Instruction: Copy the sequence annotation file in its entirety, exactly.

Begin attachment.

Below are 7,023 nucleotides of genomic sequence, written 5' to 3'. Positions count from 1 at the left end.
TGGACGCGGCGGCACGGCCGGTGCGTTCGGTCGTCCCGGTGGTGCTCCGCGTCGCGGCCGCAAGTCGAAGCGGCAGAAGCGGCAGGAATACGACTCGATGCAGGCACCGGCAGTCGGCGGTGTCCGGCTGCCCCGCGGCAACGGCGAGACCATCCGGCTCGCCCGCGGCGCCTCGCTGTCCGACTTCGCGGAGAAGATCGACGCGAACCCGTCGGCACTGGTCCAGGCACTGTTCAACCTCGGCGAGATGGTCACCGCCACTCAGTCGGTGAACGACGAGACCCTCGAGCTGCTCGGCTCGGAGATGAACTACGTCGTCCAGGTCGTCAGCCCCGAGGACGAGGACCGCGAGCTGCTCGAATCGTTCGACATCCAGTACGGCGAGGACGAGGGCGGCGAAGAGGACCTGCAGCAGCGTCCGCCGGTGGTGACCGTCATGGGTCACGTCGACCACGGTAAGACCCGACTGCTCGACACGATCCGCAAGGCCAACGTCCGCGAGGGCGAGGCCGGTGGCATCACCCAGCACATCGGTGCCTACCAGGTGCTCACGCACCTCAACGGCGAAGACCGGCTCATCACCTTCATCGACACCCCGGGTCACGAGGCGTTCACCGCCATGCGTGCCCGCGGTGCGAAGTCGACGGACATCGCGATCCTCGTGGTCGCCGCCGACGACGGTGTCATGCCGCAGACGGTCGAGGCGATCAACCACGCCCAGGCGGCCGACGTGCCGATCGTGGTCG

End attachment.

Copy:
Below are 7,023 nucleotides of genomic sequence, written 5' to 3'. Positions count from 1 at the left end.
TGGACGCGGCGGCACGGCCGGTGCGTTCGGTCGTCCCGGTGGTGCTCCGCGTCGCGGCCGCAAGTCGAAGCGGCAGAAGCGGCAGGAATACGACTCGATGCAGGCACCGGCAGTCGGCGGTGTCCGGCTGCCCCGCGGCAACGGCGAGACCATCCGGCTCGCCCGCGGCGCCTCGCTGTCCGACTTCGCGGAGAAGATCGACGCGAACCCGTCGGCACTGGTCCAGGCACTGTTCAACCTCGGCGAGATGGTCACCGCCACTCAGTCGGTGAACGACGAGACCCTCGAGCTGCTCGGCTCGGAGATGAACTACGTCGTCCAGGTCGTCAGCCCCGAGGACGAGGACCGCGAGCTGCTCGAATCGTTCGACATCCAGTACGGCGAGGACGAGGGCGGCGAAGAGGACCTGCAGCAGCGTCCGCCGGTGGTGACCGTCATGGGTCACGTCGACCACGGTAAGACCCGACTGCTCGACACGATCCGCAAGGCCAACGTCCGCGAGGGCGAGGCCGGTGGCATCACCCAGCACATCGGTGCCTACCAGGTGCTCACGCACCTCAACGGCGAAGACCGGCTCATCACCTTCATCGACACCCCGGGTCACGAGGCGTTCACCGCCATGCGTGCCCGCGGTGCGAAGTCGACGGACATCGCGATCCTCGTGGTCGCCGCCGACGACGGTGTCATGCCGCAGACGGTCGAGGCGATCAACCACGCCCAGGCGGCCGACGTGCCGATCGTGGTCG